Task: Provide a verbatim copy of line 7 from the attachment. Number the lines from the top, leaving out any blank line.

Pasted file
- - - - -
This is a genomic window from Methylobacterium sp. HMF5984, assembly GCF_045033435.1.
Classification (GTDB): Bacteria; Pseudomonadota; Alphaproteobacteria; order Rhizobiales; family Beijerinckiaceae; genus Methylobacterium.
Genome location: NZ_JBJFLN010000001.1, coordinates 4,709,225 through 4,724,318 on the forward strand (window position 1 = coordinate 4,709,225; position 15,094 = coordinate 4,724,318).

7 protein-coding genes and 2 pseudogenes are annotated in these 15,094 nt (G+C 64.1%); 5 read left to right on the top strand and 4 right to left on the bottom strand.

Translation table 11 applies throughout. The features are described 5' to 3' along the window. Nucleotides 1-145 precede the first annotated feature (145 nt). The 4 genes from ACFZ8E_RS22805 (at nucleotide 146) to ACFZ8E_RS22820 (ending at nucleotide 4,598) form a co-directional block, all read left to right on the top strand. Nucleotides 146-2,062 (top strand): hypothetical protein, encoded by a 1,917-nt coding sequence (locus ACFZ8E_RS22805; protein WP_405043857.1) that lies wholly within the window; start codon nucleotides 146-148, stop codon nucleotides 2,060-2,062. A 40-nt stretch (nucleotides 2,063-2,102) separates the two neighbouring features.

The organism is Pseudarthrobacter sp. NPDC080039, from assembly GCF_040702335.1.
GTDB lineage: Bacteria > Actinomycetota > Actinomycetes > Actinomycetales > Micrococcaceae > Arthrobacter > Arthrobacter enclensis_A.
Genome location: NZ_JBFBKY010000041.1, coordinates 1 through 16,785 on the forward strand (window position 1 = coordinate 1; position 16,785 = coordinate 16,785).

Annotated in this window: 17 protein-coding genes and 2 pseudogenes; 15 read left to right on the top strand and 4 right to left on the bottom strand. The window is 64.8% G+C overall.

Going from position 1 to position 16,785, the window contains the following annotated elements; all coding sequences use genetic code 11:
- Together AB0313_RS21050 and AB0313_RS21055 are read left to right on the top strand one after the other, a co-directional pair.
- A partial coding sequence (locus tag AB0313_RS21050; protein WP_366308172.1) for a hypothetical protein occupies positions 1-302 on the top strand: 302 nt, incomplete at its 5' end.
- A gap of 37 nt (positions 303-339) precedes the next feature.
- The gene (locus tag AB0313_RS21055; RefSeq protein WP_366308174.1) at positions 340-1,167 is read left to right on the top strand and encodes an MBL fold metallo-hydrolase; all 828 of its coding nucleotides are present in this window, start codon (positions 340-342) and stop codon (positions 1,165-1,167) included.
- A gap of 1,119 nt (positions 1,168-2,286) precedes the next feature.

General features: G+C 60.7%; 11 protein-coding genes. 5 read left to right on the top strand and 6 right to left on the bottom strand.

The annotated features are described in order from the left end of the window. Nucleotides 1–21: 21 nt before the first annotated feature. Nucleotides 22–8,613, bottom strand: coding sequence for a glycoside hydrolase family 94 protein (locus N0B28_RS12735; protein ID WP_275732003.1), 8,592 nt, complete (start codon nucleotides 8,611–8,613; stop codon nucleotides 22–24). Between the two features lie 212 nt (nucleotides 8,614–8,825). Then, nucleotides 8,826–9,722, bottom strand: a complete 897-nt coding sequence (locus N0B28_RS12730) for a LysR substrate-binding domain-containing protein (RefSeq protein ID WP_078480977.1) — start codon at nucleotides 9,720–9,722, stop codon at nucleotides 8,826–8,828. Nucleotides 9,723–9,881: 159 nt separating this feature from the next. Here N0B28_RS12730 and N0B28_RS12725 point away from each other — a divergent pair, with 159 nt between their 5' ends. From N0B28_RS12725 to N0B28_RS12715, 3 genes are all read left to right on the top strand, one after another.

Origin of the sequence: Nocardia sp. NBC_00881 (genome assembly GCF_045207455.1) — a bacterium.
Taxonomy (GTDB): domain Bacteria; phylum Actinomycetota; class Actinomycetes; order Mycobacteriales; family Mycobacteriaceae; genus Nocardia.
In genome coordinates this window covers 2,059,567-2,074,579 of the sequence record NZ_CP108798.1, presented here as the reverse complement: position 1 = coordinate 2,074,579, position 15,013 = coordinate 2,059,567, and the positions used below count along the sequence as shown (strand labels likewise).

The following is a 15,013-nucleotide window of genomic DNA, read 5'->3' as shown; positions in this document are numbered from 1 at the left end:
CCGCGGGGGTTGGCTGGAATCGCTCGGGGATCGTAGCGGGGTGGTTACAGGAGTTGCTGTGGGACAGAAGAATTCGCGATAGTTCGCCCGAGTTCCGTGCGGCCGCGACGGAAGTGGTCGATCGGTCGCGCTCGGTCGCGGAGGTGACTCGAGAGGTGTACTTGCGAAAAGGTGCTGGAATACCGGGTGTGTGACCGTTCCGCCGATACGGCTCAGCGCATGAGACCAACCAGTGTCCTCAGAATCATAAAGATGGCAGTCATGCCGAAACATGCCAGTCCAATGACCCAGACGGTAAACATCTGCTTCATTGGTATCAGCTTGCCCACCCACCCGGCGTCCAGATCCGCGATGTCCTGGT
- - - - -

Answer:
GTDB lineage: Bacteria > Actinomycetota > Actinomycetes > Actinomycetales > Micrococcaceae > Arthrobacter > Arthrobacter enclensis_A.